Alice braided, twisted, wove and shaped Memory Thread into a vibrant amazing masterful work of art. Everyone at the booth oohed and aahed at this piece. I think it’s safe to say everyone is catching the Memory Thread fever as stitchers and artists of all kinds are discovering all the many uses of Memory Thread. From embellishing your needlework projects – to creating dazzling statement jewelry pieces – to the possibility of tatting and crocheting with it. We want to see what YOU come up with! So please email us pictures of your creations for a chance to be featured on the DMC Blog!
How amazing is this piece? Check out some of the close-ups.
To achieve this result of the three dimensional leaves you shape the frame of the leaf with green Memory Thread and attach a middle piece of Memory Thread to enable you to weave your threaded needle up and over the leaf base to form the three dimensional effect.
These vibrant flower centers were created by braiding. twisting and beading Memory Thread. The flower center on the left was created by braiding together four pieces of Memory Thread, two fuchsia lengths and two lavender lengths. Once the circular braid is complete, couch the braid down using one strand of DMC floss. The flower center on the right consists of two lengths of Metallic Memory Thread, gold & silver, twisted together. Tightly coil the twisted length into a half inch diameter circle and couch down with silver DMC Metallic Embroidery Thread. A lavender piece of Memory Thread is beaded with Sundance lavender seed beads and couched down around the metallic coil with one strand of lavender DMC floss.
Check out these other parts of the canvas. Such amazing innovative ways to use Memory Thread! You can click on the pictures to enlarge them and see all the gorgeous detail.
Achieve this awesome three dimensional flower petal effect by hand looping these delicate perfect flower loops.
At the DMC Booth there were a number of displays showcasing beautiful pieces that you were created using DMC Threads and products. The DMC Memory Thread display case showcased Maggie Co. canvas. The carpet underneath was quilted by one of our favorites, Nancy DiDonato. She couched down Memory Thread and hand sewn in beads to create a beautiful carpet that looks great as a wall hanging.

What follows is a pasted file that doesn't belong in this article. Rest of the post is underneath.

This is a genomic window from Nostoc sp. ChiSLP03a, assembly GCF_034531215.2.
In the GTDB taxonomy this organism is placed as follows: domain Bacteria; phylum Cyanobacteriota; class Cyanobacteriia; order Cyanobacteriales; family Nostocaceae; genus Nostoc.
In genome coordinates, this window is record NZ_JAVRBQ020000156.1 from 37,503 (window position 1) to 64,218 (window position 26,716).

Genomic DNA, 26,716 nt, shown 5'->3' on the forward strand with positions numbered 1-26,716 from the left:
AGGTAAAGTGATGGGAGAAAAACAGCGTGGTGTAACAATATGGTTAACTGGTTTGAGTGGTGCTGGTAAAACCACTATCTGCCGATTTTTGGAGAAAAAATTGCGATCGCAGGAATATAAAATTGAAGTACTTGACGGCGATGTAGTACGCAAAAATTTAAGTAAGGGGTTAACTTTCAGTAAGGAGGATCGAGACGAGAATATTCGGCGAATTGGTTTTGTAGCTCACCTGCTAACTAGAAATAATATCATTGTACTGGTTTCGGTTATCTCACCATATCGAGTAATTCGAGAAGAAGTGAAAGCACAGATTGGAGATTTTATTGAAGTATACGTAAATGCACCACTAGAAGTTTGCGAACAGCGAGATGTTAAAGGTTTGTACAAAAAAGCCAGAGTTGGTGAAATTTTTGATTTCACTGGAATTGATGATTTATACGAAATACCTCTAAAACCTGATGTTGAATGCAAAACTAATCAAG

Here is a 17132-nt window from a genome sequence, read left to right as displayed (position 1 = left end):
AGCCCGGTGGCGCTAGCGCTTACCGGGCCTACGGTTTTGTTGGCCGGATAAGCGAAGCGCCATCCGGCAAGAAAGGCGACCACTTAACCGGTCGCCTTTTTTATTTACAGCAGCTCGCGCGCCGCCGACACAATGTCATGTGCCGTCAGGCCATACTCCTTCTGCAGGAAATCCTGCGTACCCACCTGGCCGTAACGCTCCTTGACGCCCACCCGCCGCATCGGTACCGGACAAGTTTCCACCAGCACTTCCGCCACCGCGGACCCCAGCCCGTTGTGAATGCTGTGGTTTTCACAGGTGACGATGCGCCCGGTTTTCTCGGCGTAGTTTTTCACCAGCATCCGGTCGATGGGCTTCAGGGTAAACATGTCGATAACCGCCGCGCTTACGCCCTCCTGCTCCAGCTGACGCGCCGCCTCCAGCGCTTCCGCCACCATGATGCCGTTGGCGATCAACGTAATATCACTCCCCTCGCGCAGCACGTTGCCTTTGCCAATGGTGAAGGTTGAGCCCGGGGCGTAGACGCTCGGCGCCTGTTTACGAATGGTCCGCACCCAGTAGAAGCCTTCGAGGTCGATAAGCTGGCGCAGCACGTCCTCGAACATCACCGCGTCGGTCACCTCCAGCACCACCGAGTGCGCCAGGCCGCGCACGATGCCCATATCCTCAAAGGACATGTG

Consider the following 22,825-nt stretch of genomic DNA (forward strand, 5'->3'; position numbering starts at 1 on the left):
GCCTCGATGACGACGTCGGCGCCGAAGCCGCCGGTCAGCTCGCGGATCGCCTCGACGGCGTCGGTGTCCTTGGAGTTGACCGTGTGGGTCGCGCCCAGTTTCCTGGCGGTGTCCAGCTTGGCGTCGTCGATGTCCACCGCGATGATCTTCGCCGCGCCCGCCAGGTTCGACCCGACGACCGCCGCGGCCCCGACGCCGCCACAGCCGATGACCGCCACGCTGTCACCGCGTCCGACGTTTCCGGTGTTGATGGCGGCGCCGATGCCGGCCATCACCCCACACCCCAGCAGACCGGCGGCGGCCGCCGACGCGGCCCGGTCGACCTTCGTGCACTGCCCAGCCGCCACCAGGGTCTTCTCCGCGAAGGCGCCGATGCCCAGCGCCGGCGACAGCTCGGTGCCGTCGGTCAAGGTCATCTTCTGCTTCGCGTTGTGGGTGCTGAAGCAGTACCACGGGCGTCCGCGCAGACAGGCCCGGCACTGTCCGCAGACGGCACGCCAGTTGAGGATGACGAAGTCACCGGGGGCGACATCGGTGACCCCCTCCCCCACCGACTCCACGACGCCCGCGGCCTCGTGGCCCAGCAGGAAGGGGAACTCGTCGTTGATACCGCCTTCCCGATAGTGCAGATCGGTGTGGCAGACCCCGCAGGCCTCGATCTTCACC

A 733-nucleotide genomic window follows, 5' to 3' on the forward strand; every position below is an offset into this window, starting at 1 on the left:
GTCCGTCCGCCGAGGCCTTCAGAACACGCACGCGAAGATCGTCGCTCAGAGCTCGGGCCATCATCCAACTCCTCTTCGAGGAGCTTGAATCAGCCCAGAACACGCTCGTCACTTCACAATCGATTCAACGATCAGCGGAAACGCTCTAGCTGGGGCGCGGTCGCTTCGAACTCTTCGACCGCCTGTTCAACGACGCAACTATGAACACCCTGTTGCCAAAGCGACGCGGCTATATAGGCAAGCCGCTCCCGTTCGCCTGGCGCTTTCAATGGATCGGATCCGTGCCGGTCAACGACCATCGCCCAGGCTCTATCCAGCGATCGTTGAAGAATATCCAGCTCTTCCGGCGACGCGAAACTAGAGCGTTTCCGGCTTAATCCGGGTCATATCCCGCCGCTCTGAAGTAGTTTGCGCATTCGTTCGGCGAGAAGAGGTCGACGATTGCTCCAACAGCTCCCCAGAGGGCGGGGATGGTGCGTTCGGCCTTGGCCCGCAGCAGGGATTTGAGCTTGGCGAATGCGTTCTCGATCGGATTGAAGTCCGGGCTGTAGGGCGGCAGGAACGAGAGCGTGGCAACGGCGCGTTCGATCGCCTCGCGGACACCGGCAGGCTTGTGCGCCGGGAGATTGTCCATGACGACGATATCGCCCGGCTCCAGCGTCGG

Check out the beautiful quilted flowers in the vases. These were quilted and embellished with Memory Thread. I love these flowers and can totally see these on my bedroom balcony. They are so fresh and vibrant!
Our last featured Memory Thread piece was this fresh funky design showcasing some cute hair styling options with Memory Thread. Look out for this piece being featured in Needlepoint Now. Love those tight ringlets you can achieve easily by twisting the Memory Thread around a tapestry needle.
Stay tuned tomorrow for more news from the show!
Happy New Year fellow Stitchers!
Are you looking for some creative inspiration to get your year off to a good start? Look to the past for your future projects – visit an exhibit featuring historical embroidery and needleart to inspire you and get those needles moving.
The Denver Art Museum is featuring an exhibit titled Threads of Heaven on Chinese embroidery from the Qing Dynasty through January 29th. Many of the items on display were collected by Charlotte Hill Grant, the wife of the doctor who established a department of public health in Beijing at Peking Union Medical College in the 1920’s.
The example shown here features an elaborately embroidered badge that was attached to clothing to indicate rank. You can read more about the exhibit in the California Literary Review.
The Museum of Fine Arts, Boston is featuring an exhibit titled The Embroideries of Colonial Boston, which runs through June of 2012.
This exhibit features Adam and Eve samplers, pastoral pictures with leaping stags and galloping hunters, as well as crewelwork bed hangings and delicately embroidered clothing from the Colonial era.
The Quilt Museum in La Conner, Washington will be featuring an exhibit titled Embroidered Beauties: Old and New covering 200 years of embroidered quilting history.
The exhibit features finely-worked crazy quilting with a wealth of embroidery stitch combinations to inspire your next project, as well as candlewick quilts and items made using stamped and heat transfer designs.
These are just a few of the many exhibits and events going on around the country, and are worth checking out if you are in the area.
If you can’t make it to these events, check with your local art museum, chamber of commerce or needlework store for events going on in your area.
Get out there and enjoy!